Teachers in England have observed high levels of anxiety among pupils in the run-up to GCSEs and A-levels, with reports of panic attacks, angry outbursts, self-harm and disengagement among students who will be the first to sit examinations in three years due to the pandemic.
With the main summer exam period due to begin next week, headteachers say they have seen a rise in requests from GPs and mental health teams, asking for individual pupils to be allowed to sit their exams in a separate or smaller room, away from the main exam hall, because of stress and anxiety. Numbers have more than doubled in one school, creating space and invigilation challenges.
A-level candidates have also reported fewer university offers from the most sought-after institutions – fuelling their anxiety – partly as a result of a rise in the number of students who deferred places last year following record A-level results, but also because there are more 18-year-olds in the population competing for places.
GCSEs and A-levels in England have been cancelled for the past two years because of Covid and replaced with teacher-assessed grades, meaning this summer’s cohort of A-level students have not yet experienced public exams. They have also been told there will be fewer top grades as the government begins to rein in grade inflation.
“We’ve got more young people who are anxious than we would normally have,” said Glyn Potts, the headteacher of Newman Roman Catholic college in Oldham, Greater Manchester. “We have got some students who are desperate to do very, very well. They fear they are not going to get the grades they should be getting because of the disruption, and because the government needs to sort out the [grade] inflation over the last two years.
“We’ve also seen a huge number of doctor or CAMHS [child mental health services]-related feedback to parents … requesting children should have a room of their own for the exams.” Requests have more than doubled to 23 GCSE candidates this summer, he said.
A Place2Be mental health practitioner working in a secondary school in the north of England, who asked to remain anonymous, said some pupils were suffering panic attacks. One girl was unable to make it into the hall to do her mocks. “Even thinking about exams would bring on panic. It’s affected sleeping and eating – particularly for females. There’s a lot of self-harm. Lots of low mood and anxiety.
“The boys tend to get more angry. One particular boy got very angry at the thought or mention of exams and was punching walls. He didn’t want to hear anything about exams, because it felt too painful, too stressful to think about.”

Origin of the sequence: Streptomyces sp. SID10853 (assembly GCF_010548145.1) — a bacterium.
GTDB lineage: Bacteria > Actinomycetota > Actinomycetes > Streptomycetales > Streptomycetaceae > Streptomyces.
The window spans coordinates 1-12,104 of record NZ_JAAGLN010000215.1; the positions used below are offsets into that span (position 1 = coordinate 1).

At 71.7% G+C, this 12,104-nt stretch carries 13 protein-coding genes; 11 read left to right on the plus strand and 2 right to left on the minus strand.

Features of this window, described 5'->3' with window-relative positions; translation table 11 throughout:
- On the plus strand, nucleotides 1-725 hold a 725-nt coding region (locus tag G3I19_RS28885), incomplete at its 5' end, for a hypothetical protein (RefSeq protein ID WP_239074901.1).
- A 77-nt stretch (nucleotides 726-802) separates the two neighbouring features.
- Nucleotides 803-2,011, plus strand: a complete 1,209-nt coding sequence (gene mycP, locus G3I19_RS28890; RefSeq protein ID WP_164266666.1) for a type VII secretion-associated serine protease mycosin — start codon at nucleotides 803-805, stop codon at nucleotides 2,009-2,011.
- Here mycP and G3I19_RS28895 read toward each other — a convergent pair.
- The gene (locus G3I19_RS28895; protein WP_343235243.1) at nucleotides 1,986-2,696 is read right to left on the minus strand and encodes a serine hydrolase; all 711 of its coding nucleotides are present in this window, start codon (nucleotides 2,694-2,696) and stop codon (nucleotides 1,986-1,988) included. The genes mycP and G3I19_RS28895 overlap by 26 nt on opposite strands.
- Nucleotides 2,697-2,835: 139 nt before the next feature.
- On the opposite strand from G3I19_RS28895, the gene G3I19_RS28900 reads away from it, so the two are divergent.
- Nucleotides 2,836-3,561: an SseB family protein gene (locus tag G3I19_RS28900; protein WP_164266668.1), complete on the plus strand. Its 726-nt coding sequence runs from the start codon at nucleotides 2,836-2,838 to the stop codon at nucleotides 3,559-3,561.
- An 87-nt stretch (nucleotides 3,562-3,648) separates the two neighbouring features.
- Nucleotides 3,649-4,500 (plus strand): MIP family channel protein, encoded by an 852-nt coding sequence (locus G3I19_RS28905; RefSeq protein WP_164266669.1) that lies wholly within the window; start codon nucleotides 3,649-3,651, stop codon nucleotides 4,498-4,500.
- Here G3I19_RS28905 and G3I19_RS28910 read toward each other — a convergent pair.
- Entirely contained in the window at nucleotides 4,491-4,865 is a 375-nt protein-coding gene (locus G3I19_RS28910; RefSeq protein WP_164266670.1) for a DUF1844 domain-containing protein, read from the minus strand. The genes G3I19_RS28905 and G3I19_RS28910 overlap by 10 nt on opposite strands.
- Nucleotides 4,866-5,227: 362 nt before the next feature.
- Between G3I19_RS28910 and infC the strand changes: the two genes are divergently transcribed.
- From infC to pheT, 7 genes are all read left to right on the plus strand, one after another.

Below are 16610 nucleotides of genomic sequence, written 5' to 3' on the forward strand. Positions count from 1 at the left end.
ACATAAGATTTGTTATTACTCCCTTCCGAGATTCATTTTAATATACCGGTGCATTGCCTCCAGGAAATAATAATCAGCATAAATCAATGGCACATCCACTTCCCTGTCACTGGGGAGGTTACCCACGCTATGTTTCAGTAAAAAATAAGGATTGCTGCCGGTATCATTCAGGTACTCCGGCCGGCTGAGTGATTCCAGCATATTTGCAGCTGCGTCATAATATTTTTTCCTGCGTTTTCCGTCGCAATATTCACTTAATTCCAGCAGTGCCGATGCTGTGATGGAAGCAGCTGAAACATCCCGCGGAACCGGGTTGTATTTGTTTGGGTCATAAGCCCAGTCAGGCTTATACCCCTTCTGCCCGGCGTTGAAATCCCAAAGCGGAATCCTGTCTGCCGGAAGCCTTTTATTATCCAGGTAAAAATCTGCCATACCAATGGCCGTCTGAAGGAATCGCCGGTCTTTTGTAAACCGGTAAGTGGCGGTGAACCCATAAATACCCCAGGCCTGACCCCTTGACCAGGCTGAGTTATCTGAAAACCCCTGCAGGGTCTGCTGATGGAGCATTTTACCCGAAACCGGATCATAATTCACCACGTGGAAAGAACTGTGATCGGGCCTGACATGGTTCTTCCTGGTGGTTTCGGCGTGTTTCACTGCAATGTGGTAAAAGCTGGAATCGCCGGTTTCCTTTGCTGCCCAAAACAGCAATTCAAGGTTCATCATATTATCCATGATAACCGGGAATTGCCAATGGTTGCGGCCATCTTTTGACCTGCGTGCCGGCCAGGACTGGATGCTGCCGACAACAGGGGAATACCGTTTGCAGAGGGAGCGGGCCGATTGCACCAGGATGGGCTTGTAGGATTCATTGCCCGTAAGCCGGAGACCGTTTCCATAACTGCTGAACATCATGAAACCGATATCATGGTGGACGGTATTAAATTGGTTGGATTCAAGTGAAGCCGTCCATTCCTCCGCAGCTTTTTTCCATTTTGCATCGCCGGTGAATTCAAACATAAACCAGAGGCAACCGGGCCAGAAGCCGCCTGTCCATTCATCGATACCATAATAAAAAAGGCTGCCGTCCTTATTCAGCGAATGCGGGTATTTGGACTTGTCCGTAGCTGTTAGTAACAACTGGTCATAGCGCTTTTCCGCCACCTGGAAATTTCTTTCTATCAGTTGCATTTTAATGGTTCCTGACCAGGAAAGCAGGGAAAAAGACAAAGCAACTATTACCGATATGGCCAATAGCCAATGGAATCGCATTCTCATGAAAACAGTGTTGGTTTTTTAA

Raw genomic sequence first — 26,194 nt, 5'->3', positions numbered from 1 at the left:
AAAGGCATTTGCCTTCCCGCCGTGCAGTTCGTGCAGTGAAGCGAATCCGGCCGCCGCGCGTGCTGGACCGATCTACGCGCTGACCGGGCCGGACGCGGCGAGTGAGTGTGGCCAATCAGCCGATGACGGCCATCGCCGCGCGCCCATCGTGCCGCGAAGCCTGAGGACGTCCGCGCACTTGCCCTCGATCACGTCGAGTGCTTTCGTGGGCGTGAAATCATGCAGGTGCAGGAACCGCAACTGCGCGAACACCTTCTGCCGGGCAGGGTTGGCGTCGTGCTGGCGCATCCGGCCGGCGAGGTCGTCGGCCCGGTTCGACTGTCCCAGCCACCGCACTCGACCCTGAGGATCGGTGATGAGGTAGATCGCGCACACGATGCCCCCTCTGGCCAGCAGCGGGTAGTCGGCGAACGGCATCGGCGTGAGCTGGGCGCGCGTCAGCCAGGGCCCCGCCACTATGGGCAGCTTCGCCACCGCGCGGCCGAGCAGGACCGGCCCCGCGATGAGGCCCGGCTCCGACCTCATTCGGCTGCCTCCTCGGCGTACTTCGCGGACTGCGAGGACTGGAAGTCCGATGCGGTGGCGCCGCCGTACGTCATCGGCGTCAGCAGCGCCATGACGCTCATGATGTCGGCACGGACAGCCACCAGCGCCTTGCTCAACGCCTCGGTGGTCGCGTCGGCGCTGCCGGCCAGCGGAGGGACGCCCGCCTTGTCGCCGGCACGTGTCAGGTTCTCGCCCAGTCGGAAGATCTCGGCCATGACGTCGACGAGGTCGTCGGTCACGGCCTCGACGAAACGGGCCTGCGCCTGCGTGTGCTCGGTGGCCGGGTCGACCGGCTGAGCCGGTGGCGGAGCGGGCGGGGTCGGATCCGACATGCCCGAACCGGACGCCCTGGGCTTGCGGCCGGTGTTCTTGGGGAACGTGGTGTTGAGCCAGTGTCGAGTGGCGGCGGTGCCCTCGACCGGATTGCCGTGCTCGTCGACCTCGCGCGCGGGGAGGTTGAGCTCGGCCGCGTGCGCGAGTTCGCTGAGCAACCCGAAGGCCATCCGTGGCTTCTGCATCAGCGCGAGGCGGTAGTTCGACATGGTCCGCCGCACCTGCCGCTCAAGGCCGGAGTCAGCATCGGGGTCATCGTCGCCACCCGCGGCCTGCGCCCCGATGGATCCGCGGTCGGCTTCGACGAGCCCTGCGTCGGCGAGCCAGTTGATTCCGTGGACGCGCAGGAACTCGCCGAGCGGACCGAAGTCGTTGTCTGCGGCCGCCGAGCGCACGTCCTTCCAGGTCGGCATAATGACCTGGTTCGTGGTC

One London teacher, who did not want to be named, said: “In one class I’ve had one male year 13 student crying and shouting at me. Some other kids’ response is to just shrug their shoulders and downplay the significance of the exams.”
Robin Bevan, the headteacher of Southend high school for boys in Essex, said – as with many schools – he had seen a noticeable increase in pupils seeking additional mental health support or counselling.
“Until a few years ago we would have made the occasional referral to external services, we now have a fully booked full-time on-site counselling service and the benefits of an NHS-funded mental health support team. It is hard to tell whether this is a real increase or suppressed demand now coming in to the open.”
Sean Maher, the headteacher of Richard Challoner School in New Malden, Surrey, said: “We have certainly seen an increase in anxiety and less resilience in our young people but my feeling is that they aren’t any more stressed about the upcoming examinations than they have been in previous years.”
Ben Davis, the head of St Ambrose Barlow RC high school in Swinton, Manchester, said: “There’s an awful lot of anxiety, fear, and worry, and disengagement among some of them. Overall, I’ve been really impressed at how the year 11s have coped. But there’s a group of them for whom it’s suddenly got very real very quickly. They don’t quite know how to handle it.”
Elena Blair, 18, who is about to sit her A-levels at Harrogate grammar school, a comprehensive in North Yorkshire, said: “Not having GCSEs has thrown us all a bit, particularly when it comes to revision. It’s been quite difficult. It does probably add a layer of stress. It does not really feel real.”
“It’s quite scary,” said one 16-year-old student from Manchester who will sit 26 exams in 10 different GCSE subjects over the next few weeks. “You do see a lot more people getting upset during school. It’s hitting everyone, now that the exams are coming. Sometimes people are in tears. Everyone feeds off everyone else’s anxieties.”